The Hunger Challenge: How Powerful is a Rumbling Stomach?

Day two of living on a food stamp budget of $4.46 a day prompts reflection about the myth that America is a land of abundance.

Hunger puts things into perspective. That's the reason for taking this challenge — not for its novelty, or to mock those who live on a restricted food budget. I know that at the end of this week I will be able to escape and return to my more comfortable lifestyle — the thought is in my mind constantly. I am reminded at every turn of what I cannot have; it's clear from the billboards, the restaurant windows and the passersby flaunting their afternoon treats. Even after two days, I am beginning to experience the power of a rumbling stomach. 

A rumbling stomach makes it hard to concentrate. It makes you tired. It makes you think about food all the time.

A rumbling stomach is depressing. It makes you bitter about the food-oriented culture we live in, and the over-indulgence that has become part of normality. 

A rumbling stomach makes an orange taste like it's never tasted before. You savor every bite and experience the fullness of the flavor, knowing that there are no more in the fruit basket. It makes you chop vegetables to the very stem, striving to get as much as possible and waste nothing. It makes you afraid to wander into town with your bottle of tap water on a sizzling hot day and face all those people drinking smoothies that cost the same as your entire day's budget for food.

As Lisa Sherrill from the Food Bank of Contra Costa and Solano describes in a recent blog post, hunger isn't a game. Food is celebrated all around us — from the giant billboards depicting triple-stacked burgers and subway sandwiches the size of a forearm, to the plethora of restaurants serving portion sizes that could feed a family. The implication is that there is abundance for all, and yet millions of adults and children in California struggle with rumbling stomachs every day.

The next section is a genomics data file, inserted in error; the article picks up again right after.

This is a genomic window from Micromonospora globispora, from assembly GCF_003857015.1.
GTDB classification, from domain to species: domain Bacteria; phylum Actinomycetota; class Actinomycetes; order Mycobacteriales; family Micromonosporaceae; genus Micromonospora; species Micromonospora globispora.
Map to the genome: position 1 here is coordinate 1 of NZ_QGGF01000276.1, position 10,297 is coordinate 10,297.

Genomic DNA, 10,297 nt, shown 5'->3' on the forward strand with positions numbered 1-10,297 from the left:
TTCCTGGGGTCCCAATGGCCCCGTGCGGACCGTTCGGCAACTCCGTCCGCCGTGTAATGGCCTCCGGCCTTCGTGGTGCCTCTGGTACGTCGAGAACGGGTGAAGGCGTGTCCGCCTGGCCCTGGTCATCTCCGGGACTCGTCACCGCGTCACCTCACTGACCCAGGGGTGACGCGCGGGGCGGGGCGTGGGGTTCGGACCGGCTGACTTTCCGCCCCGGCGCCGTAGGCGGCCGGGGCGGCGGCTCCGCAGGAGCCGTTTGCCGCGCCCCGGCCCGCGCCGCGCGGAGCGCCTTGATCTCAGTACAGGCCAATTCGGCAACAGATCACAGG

My own has taught me that I can live on less, and that food is not to be taken for granted — a thought I will continue to savor.

Below is a dinner recipe I came up with in desperation, after destroying two artichokes by burning them into a chewy mess.

Tofu and Eggplant Kebabs (Serves Two)

1/2 a pack of firm tofu, cut into large cubes
1/2 an eggplant, cut into large pieces
Pepper, ginger, garlic and soy sauce for marinade

  • Combine the pepper, ginger, garlic and soy sauce in a bowl
  • Add the tofu and eggplant cubes and pieces
  • Cover and leave to marinade for 30 minutes to 2 hours
  • Arrange the cubes on a kebab skewer
  • Place on a greased or oiled baking tray and grill, turning every 5 minutes
  • Serve

To follow along with my experience of The Hunger Challenge, read:


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Dena R June 15, 2012 at 11:43 AM
Chris...I would love to trade you some oranges for loquats! let me know...:)
Dena R June 15, 2012 at 11:45 AM
or peas/lemons/blackberries!
Chris Kapsalis June 15, 2012 at 12:10 PM
Youre welocme to come by mama. You can write me at Stepsupagain@aol.com set up a time if you like. I'll be working the yard today all morning. I posted a picture of a caserole I made yesterday all from the garden, minus the cheese. It's so good!!
Rachel June 15, 2012 at 06:18 PM
Fantastic Chris! I would love to homestead more than I do (mostly herbs and cherry tomatoes). The Food Bank of Contra Costa and Solano also happily accepts donations of fresh produce to make available to our partner agencies like Loaves & Fishes. -Rachel from the Food Bank
Rachel June 15, 2012 at 06:20 PM
Oh yes! We grew up eating loquats from my grandparent's tree! Emily, try Berkeley Bowl. Their season is short (right now!) like apricots and pears had a baby.


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